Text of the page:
Exodus 17-18, Mark 6

Is the Lord Among Us or Not?

Exodus 17-18, Mark 6

They were totally amazed, for they still didn’t understand the significance of the miracle of the loaves. Their hearts were too hard to take it in. – Mark 6:51-52 ESV

Fear and faith. Those two qualities are constantly doing battle in the lives of all those who follow God. There is nothing inherently wrong with fear. It is a natural human response to certain circumstances and conditions. But for the follower of God, fear is never to be a controlling factor in life. We should never allow it to determine our decisions or produce in us those two additional human responses of fight or flight. It’s not surprising that we see fear on display in the lives of the people of Israel as they were led by God from captivity in Egypt to freedom in the Promised Land. But we also see it equally evident in the lives of the disciples of Jesus as they traveled and ministered alongside Him. Both groups enjoyed the presence of God. The Israelites had the pillar of fire by night and the pillar of cloud by day, guiding their path and providing for all their needs. The disciples had Jesus, who the angel said would be called Immanuel, God with us (Matthew 1:23). They had all been witness to God’s amazing power. They had been given more than enough evidence of His abiding presence. But in spite of all they had seen, they continued to doubt and fear. Their actions illustrated what they were thinking in their hearts. “Is the Lord among us or not?”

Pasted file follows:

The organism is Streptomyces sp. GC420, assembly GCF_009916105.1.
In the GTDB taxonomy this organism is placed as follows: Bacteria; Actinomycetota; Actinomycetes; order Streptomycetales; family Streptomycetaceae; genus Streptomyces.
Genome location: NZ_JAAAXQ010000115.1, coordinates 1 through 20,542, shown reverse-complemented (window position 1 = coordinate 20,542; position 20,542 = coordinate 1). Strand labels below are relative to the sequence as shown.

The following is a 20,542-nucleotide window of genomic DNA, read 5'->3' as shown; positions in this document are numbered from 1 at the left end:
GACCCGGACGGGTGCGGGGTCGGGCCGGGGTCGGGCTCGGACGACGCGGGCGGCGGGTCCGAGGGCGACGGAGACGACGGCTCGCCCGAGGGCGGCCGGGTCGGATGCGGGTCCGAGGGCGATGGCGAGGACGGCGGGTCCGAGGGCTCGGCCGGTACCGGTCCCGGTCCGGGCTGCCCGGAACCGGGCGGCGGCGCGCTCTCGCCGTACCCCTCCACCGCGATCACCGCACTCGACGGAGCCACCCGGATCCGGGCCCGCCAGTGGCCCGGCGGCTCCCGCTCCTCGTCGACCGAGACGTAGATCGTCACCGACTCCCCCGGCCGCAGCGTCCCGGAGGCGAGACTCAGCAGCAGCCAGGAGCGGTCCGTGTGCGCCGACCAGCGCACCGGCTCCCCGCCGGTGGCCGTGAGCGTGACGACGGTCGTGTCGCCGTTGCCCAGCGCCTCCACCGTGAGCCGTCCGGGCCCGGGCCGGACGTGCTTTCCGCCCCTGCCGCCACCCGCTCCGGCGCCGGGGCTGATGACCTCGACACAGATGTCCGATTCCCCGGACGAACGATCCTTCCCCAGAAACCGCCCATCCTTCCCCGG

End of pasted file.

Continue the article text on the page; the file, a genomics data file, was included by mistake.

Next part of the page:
What does this passage reveal about God?

In chapter 17 of Exodus, we see the Israelites face their first real battle against an opposing enemy. God provides them with a miraculous victory and Moses names the place, Yahweh-nissi, which means, “the Lord is my banner.” Having found themselves under attack by the Amalekites, Moses sent Joshua to lead the army, while he stationed himself on a nearby hill overlooking the battle ground. Moses used the staff of God, the symbol of God’s power, to intercede on behalf of the people of Israel doing battle with the Amalekites. As long as he held the staff aloft, the people were victorious. But if he allowed his hands to drop due to weariness, the people fell back in defeat. It is evident from the passage that God was the source of the victory, but Moses had to do his part, and it required the help of Aaron and Hur. Moses used the staff of God to call down the power and favor of God on the people of God. The passage states that “Joshua overwhelmed Amalek and his people with the sword” (Exodus 17:13 ESV), but it is clear that this victory belonged to God. That’s why Moses ended up calling the site of their victory, Yahweh-nissi. God had gone before them and provided the victory. Once again, He had showed Himself faithful and powerful. Even prior to this great manifestation of His presence and power, God had graciously provided the people with water. They had come to Moses demanding, “Give us water to drink!” They had found themselves camped in a place where there was no water, and Moses is the one who had led them there. So they turned their anger on him. But God intervened again, demanding that Moses take the staff of God in his hand and strike the rock on which the physical manifestation of God’s presence came to rest. God said, “Behold, I will stand before you there on the rock at Horeb, and you shall strike the rock, and water shall come out of it, and the people will drink” (Exodus 17:6 ESV). Moses struck the rock where God’s presence stood, and the result was life-giving water. It is interesting that Paul refers to this event saying, “For they drank from the spiritual Rock that followed them, and the Rock was Christ” (1 Corinthians 10:4 ESV). God was their source of sustenance and their source of victory. He would provide all their needs. But they had to believe.